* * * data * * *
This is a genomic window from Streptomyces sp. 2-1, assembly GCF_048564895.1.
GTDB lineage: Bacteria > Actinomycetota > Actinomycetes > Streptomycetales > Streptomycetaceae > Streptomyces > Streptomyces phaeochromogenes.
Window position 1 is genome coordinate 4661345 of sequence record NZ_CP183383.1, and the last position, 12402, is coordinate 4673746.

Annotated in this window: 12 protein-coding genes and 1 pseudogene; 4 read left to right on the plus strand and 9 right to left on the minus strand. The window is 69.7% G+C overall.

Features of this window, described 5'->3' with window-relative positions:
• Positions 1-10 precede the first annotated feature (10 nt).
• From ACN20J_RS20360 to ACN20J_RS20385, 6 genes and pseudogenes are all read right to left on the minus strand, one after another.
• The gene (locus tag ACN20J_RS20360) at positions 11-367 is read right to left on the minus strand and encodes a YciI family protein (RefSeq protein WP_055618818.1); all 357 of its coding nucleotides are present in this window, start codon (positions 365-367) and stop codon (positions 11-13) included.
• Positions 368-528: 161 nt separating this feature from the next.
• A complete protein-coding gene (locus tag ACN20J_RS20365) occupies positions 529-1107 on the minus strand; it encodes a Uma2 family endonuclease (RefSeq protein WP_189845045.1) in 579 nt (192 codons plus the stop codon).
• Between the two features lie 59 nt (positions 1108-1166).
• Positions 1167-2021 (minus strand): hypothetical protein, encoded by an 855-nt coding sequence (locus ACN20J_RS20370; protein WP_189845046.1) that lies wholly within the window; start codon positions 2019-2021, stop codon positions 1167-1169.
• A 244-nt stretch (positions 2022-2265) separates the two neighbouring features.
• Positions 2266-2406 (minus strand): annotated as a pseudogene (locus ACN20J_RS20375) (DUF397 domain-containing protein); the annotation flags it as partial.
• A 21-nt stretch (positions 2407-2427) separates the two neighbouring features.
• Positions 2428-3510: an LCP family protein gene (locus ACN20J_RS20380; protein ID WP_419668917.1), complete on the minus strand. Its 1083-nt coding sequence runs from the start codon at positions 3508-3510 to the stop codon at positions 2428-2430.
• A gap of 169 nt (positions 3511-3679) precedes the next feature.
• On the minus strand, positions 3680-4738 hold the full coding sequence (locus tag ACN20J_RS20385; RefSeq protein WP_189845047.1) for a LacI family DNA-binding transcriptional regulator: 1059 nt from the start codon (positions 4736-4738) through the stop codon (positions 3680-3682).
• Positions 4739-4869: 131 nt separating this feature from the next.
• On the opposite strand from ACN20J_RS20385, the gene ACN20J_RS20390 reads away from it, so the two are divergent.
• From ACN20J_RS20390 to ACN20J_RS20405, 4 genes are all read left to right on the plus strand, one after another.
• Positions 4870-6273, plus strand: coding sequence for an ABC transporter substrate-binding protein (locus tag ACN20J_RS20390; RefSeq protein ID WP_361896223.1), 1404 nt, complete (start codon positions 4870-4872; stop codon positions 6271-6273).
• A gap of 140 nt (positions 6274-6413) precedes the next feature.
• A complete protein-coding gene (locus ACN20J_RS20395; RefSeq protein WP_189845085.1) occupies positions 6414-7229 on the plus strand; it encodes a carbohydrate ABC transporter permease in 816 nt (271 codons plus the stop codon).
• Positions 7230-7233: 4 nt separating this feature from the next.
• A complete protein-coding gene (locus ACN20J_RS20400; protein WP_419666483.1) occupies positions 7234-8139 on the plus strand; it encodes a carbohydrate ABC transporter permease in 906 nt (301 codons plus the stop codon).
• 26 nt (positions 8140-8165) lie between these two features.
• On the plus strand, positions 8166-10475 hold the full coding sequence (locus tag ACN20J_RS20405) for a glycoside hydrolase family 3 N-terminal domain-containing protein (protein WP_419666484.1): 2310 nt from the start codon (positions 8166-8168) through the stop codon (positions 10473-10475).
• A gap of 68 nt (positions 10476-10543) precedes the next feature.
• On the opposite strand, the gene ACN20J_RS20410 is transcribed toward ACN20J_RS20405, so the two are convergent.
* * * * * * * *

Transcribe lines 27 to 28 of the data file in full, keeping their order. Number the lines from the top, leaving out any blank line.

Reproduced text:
• 26 nt (positions 8140-8165) lie between these two features.
• On the plus strand, positions 8166-10475 hold the full coding sequence (locus tag ACN20J_RS20405) for a glycoside hydrolase family 3 N-terminal domain-containing protein (protein WP_419666484.1): 2310 nt from the start codon (positions 8166-8168) through the stop codon (positions 10473-10475).